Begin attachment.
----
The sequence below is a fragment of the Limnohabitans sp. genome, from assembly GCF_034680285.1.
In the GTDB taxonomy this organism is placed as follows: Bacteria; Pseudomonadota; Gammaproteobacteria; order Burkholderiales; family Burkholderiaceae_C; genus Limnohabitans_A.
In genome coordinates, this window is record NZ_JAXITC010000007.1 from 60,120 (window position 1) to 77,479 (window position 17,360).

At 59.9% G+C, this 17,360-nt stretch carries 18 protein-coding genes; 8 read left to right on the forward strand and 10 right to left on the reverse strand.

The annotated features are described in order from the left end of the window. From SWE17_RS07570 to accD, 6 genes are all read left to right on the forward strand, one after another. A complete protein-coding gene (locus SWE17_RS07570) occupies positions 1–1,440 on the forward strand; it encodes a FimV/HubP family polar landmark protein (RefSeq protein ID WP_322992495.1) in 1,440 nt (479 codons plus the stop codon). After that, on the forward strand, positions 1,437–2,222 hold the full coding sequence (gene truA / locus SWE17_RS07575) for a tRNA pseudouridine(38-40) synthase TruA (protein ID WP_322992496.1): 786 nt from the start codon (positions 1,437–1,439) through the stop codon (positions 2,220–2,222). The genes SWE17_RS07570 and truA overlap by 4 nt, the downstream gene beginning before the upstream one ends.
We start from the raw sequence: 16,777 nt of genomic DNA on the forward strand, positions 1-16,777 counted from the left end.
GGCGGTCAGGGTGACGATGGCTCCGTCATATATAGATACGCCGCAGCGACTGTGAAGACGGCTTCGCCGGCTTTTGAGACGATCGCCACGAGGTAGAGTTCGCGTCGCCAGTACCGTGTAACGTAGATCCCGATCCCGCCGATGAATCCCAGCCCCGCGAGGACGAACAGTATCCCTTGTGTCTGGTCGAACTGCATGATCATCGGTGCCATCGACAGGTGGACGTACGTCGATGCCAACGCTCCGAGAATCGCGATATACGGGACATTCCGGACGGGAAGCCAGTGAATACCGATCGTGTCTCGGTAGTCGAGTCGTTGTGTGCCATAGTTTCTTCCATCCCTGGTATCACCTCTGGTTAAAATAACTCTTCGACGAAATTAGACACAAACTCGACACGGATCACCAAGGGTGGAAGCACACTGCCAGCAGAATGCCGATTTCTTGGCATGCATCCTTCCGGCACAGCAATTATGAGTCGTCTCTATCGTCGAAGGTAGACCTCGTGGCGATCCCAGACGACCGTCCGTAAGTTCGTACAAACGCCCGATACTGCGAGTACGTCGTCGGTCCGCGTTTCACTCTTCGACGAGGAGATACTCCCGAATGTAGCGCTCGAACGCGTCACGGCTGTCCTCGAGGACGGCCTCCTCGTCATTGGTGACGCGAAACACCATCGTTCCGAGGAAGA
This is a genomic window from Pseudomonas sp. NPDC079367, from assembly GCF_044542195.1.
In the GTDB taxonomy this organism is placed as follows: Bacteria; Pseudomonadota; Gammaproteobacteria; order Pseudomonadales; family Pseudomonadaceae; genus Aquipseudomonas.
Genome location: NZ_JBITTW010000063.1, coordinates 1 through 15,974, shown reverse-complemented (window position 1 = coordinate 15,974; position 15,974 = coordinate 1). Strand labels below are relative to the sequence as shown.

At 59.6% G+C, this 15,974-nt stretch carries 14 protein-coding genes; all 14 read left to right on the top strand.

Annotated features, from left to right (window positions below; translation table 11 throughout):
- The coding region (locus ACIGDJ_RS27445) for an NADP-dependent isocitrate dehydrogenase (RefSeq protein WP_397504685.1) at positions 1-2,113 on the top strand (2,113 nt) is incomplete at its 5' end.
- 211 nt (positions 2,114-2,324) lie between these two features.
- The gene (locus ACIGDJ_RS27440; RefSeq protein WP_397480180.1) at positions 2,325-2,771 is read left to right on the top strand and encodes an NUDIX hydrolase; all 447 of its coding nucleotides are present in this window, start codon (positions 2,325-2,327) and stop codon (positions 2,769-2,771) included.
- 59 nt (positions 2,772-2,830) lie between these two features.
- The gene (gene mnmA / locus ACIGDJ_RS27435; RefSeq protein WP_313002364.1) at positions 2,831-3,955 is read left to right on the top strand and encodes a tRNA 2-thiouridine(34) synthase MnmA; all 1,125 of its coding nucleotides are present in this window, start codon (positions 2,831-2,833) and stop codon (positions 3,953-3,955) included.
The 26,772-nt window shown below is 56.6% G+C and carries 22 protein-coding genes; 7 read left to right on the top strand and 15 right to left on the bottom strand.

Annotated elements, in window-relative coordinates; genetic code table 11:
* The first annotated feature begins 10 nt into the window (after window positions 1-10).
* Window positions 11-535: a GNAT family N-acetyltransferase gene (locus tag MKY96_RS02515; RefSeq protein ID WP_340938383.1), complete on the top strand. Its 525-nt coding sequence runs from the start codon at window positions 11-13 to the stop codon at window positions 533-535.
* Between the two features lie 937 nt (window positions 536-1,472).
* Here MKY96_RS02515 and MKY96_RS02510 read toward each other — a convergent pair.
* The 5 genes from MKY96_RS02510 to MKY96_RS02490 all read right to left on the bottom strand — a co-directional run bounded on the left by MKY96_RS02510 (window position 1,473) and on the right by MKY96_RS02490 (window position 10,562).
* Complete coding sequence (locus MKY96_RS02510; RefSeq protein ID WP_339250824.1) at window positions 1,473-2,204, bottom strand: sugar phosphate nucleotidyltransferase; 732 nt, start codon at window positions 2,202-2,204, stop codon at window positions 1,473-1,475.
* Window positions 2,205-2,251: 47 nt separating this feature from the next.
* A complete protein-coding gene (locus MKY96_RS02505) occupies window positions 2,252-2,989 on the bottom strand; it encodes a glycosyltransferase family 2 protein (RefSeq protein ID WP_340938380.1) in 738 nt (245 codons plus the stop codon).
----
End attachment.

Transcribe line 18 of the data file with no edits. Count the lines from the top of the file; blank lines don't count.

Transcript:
The 26,772-nt window shown below is 56.6% G+C and carries 22 protein-coding genes; 7 read left to right on the top strand and 15 right to left on the bottom strand.